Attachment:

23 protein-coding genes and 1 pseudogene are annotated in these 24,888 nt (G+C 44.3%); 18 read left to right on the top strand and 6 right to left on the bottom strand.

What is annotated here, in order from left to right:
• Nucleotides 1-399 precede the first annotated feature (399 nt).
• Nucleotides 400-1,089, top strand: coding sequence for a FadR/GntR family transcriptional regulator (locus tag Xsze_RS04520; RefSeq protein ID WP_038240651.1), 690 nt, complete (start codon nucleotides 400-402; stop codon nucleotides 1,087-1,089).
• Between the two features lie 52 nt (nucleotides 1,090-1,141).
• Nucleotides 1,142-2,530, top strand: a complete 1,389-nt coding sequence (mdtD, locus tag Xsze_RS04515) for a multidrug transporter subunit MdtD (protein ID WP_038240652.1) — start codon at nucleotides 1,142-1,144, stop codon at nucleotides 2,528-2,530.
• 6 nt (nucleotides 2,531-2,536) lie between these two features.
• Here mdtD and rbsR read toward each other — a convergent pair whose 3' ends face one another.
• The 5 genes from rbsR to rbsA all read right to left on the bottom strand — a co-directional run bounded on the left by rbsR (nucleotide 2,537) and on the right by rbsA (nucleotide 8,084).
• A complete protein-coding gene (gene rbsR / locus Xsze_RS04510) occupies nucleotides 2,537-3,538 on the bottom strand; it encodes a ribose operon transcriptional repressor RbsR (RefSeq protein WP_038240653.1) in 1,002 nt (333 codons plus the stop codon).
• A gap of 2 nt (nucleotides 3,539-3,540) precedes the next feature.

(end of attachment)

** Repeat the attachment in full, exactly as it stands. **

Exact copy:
23 protein-coding genes and 1 pseudogene are annotated in these 24,888 nt (G+C 44.3%); 18 read left to right on the top strand and 6 right to left on the bottom strand.

What is annotated here, in order from left to right:
• Nucleotides 1-399 precede the first annotated feature (399 nt).
• Nucleotides 400-1,089, top strand: coding sequence for a FadR/GntR family transcriptional regulator (locus tag Xsze_RS04520; RefSeq protein ID WP_038240651.1), 690 nt, complete (start codon nucleotides 400-402; stop codon nucleotides 1,087-1,089).
• Between the two features lie 52 nt (nucleotides 1,090-1,141).
• Nucleotides 1,142-2,530, top strand: a complete 1,389-nt coding sequence (mdtD, locus tag Xsze_RS04515) for a multidrug transporter subunit MdtD (protein ID WP_038240652.1) — start codon at nucleotides 1,142-1,144, stop codon at nucleotides 2,528-2,530.
• 6 nt (nucleotides 2,531-2,536) lie between these two features.
• Here mdtD and rbsR read toward each other — a convergent pair whose 3' ends face one another.
• The 5 genes from rbsR to rbsA all read right to left on the bottom strand — a co-directional run bounded on the left by rbsR (nucleotide 2,537) and on the right by rbsA (nucleotide 8,084).
• A complete protein-coding gene (gene rbsR / locus Xsze_RS04510) occupies nucleotides 2,537-3,538 on the bottom strand; it encodes a ribose operon transcriptional repressor RbsR (RefSeq protein WP_038240653.1) in 1,002 nt (333 codons plus the stop codon).
• A gap of 2 nt (nucleotides 3,539-3,540) precedes the next feature.